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Dr. Kara
Dr. Kara, Veterinarian
Category: Dog Veterinary
Satisfied Customers: 16728
Experience:  Over 20 years of experience as a veterinarian.
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I have a English bulldog. He is 1 1/2 years old. His chin is

Customer Question

I have a English bulldog. He is 1 1/2 years old. His chin is red and dry. What can I use on this to make this heal?
Submitted: 1 year ago.
Category: Dog Veterinary
Expert:  Dr. Kara replied 1 year ago.
Hello, my name is***** and I have over 20 years of experience as a veterinarian. I am very sorry to hear about your Fred's red, dry chin.Since he is a young dog and the lesions appear limited to his chin this may be chin acne. Surprisingly enough although canine acne looks terrible dogs don't seem to be bothered much by it. The acne can lead to scars though if it is severe.Do his lesions look like the pup in the link below? If so you can try a shampoo called Oxydex to clean the area well once to twice daily. See this link for an example: Don't allow him to lick it as it does contain peroxide which could irritate his stomach and lead to vomiting.Another option is a human acne product called phisohex. You can clean the affected areas once or twice daily, again being careful to let it sit for a few minutes to allow it to flush out the follicles and not allowing him to lick as it also will upset his stomach.You should clean his chin after eating and dry it several times a day, especially since he is a breed that drools frequently. Moisture from drooling makes acne worse.Or you can use a wipe to clean his chin. See this link for examples: his acne isn't clearing it may be deep enough that he needs oral antibiotics, or treatment for a fungal infection. Warm, moist raw skin is perfect for secondary infections to take hold. Or it may be complicated by a demodex mite infestation. These mites aren't contagious and are present in all dogs but in some dogs their immune system is such that the mites are allowed to proliferate in high numbers. They are more commonly a problem in young dogs.Your veterinarian can swab the area to look for bacteria or yeast, scrape the area or biopsy a lesion to look for mites if he isn't improving with topical treatment. Then he can be placed on the appropriate oral antibiotics, antifungal, or mite treatment if the topical treatments I mentioned don't work.Please let me know if you have any further questions.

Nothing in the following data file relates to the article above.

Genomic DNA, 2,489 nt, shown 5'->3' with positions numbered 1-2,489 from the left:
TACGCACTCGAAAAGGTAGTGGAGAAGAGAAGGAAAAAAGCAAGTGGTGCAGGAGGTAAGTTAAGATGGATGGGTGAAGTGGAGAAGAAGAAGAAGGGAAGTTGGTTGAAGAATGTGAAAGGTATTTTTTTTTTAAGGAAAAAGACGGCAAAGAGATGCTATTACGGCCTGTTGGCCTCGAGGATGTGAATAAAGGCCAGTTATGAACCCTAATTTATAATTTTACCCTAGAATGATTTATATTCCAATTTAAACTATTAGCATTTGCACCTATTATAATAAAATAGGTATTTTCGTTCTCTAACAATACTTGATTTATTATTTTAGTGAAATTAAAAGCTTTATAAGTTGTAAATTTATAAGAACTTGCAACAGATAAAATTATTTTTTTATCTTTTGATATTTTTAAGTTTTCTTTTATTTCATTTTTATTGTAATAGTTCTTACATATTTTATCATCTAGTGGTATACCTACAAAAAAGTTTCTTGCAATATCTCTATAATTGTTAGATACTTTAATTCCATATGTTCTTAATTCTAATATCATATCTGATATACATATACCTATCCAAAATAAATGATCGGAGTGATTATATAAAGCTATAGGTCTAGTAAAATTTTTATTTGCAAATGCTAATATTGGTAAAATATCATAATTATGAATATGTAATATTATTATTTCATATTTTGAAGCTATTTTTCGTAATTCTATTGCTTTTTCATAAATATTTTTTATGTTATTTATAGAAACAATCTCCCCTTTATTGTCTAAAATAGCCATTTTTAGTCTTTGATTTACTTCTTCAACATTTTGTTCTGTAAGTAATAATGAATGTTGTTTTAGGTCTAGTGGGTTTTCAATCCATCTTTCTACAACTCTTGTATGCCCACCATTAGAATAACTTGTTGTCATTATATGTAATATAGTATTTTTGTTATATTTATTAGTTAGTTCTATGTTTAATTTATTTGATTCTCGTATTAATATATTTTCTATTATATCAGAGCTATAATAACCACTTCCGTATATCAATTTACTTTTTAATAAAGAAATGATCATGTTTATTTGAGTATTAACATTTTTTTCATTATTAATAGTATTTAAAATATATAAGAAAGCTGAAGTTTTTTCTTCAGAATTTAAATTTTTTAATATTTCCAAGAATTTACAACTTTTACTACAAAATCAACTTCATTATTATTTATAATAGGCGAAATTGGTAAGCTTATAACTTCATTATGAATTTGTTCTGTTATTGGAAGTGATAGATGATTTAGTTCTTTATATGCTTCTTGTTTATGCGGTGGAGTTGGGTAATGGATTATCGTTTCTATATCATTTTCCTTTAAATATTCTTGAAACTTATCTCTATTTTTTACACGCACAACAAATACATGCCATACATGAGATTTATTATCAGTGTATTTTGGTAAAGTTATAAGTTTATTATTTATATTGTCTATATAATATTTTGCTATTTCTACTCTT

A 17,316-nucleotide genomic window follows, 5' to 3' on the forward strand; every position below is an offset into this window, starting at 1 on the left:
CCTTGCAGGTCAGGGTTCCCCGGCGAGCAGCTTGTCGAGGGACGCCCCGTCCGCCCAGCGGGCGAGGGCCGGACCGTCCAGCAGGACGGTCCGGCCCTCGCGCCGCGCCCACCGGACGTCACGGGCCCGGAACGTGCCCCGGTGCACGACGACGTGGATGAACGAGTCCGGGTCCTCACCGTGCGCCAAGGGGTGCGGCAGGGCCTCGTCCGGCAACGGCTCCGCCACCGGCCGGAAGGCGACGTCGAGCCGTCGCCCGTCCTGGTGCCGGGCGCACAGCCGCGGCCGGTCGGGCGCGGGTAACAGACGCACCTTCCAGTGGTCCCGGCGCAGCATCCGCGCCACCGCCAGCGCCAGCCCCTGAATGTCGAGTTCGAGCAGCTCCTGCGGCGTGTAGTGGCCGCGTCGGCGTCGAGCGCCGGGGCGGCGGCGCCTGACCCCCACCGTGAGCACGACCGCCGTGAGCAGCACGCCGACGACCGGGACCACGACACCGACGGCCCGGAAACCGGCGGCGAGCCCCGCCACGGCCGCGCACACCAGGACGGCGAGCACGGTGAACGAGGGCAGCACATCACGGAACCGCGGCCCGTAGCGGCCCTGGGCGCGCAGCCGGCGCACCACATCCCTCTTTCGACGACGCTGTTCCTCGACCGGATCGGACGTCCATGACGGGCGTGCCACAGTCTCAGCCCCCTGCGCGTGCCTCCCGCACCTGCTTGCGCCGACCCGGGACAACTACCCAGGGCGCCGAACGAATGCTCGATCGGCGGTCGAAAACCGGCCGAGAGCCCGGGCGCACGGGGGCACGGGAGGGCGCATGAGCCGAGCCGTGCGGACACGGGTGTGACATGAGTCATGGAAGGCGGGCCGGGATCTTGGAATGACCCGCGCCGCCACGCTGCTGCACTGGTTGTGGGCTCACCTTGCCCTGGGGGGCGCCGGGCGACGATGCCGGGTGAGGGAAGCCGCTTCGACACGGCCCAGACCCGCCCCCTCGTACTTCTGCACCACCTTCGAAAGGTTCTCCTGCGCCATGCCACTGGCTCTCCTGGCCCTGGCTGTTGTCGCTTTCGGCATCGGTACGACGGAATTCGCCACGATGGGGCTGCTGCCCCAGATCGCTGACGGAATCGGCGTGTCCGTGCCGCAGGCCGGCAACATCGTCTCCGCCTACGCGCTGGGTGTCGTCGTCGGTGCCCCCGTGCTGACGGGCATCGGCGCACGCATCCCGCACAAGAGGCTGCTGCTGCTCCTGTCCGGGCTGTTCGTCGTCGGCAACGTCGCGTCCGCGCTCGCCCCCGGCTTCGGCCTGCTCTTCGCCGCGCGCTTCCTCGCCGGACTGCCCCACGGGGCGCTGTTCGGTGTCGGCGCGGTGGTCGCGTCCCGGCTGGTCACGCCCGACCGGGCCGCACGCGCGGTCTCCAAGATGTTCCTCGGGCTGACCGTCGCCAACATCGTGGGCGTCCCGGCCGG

Expert:  Dr. Kara replied 1 year ago.
I'm just following up on our conversation about Fred. How is everything going?
Dr. Kara
Expert:  Dr. Kara replied 1 year ago.
Hello, I wanted to check in and see if you had any further questions after reading my response. If you do please feel free to respond with them. If not and you found my information helpful I would appreciate an update on your pet, thank you, ***** *****